When a Netflix show centers around a road-rage incident and the snowballing catastrophes that follow, how much of that fictional universe is safe to carry off set? “I do find myself wearing a lot of cream and neutrals like Amy,” Ali Wong writes by email, referring to her role in Beef, the 10-episode hit that swept three top awards at Sunday’s Golden Globes 2024. (Wong and costar Steven Yeun each earned statues for their shimmeringly unhinged performances; Beef also won for best television limited series. All eyes on Monday’s Emmy Awards.) Wong’s character, Amy Lau, runs an upscale plant boutique while juggling home life with a young daughter and an imperviously upbeat husband—the kind of face-value success that leaves her emotions simmering just below the surface. When a parking-lot confrontation ignites a spiraling feud with a contractor (Yeun), her muted good taste becomes an aesthetic counterpoint. “Helen Huang, our costume designer, thought it was so funny for Amy to choose such calming, zen tones, while having the most insane thoughts,” Wong says. The actor’s Globes dress—a white Dior Couture column, seemingly fit for a marble caryatid on the Acropolis—carried on that sartorial serenity. This time, though, the emotional tenor was a match.
“She loves getting us all together and just kiki-ing and laughing,” says makeup artist Daniel Martin of the day’s red-carpet crew, which included stylist Tara Swennen and Clayton Hawkins on hair. Martin recalls first meeting the comedian through Opening Ceremony cofounders Carol Lim and Humberto Leon, during a pre-pandemic event for Wong’s 2019 book, Dear Girls. “We had so many mutual friends, so when we met, it was just [like finding] a lost sister. We totally clicked,” Martin says. For Sunday’s Globes makeup, he took inspiration from a 1996 Chanel runway show, which paired a “frosty, light pink lip” with a smoky eye—an element of drama that Martin carefully calibrates around Wong’s ever-present glasses. The evening’s gold-rimmed selection, with an oversize cat-eye silhouette, echoed the actor’s Swarovski collar and drop earrings. “She said something today that was like, ‘Glasses are the shoes for your face’—how everyone has a fancy pair of shoes, so why not wear a fancy pair of glasses?” Martin recounts with a laugh.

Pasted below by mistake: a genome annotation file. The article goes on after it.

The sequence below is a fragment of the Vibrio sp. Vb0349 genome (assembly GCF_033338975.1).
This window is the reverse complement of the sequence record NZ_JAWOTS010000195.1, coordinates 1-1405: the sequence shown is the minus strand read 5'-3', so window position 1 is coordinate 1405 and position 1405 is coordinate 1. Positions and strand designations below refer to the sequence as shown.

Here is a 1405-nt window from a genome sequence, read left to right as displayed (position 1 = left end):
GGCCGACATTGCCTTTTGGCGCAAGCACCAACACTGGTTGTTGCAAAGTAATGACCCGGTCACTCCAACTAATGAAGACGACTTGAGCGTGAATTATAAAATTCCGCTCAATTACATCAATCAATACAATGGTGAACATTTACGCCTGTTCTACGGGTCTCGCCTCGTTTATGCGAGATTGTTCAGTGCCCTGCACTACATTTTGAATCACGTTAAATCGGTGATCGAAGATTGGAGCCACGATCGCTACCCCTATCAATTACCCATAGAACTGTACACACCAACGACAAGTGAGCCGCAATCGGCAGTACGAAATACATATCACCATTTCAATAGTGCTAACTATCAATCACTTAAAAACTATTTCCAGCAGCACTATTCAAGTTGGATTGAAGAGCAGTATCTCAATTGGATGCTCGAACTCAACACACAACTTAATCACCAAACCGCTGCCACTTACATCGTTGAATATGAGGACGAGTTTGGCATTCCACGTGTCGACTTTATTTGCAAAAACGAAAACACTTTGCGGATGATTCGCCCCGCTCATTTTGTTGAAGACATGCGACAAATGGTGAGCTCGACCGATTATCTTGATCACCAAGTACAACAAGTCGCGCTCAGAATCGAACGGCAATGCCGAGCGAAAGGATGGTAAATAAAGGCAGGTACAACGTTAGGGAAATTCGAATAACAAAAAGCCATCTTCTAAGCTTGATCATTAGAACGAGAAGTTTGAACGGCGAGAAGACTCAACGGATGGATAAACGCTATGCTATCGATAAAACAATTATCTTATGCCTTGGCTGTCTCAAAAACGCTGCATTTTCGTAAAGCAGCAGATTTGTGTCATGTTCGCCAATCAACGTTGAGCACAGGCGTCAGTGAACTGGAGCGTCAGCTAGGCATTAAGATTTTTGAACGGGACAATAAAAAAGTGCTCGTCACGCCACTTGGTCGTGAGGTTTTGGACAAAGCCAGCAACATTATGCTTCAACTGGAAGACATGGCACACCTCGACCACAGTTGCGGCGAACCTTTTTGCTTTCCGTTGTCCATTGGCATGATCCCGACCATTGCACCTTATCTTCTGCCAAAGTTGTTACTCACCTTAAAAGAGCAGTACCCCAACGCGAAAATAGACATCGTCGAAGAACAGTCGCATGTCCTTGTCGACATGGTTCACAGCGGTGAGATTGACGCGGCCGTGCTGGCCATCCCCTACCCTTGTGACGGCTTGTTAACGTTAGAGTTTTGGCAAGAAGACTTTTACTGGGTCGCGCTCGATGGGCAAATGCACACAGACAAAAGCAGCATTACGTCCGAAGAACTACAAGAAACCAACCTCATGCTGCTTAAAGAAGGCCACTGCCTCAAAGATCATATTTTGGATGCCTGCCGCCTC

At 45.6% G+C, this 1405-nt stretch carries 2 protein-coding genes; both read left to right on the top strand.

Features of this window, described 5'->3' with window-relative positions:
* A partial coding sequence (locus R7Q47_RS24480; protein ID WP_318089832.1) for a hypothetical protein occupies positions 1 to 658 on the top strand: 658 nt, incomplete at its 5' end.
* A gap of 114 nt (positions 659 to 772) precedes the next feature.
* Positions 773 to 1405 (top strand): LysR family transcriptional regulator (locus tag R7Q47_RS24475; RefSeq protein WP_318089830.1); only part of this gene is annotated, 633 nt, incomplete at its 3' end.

For Wong, who followed last April’s Beef premiere with a cross-country slate of stand-up shows (she picks back up next month), the return to awards season has its perks. “Onstage, I wear mostly co-ord knit sweats that are kid’s size 11-12Y. I look like Paulie Walnuts with just some liquid eyeliner when I’m on tour,” she says by email. “I’m so grateful for all of the talented people who bippity boppity boop me into a red-carpet look because there’s no way I could do a fraction of what they contribute on my own.” She describes an all-day hang. “Daniel Martin always kicks it off with a dreamy face massage and a ’90s R&B playlist that has me body-rolling in the chair.”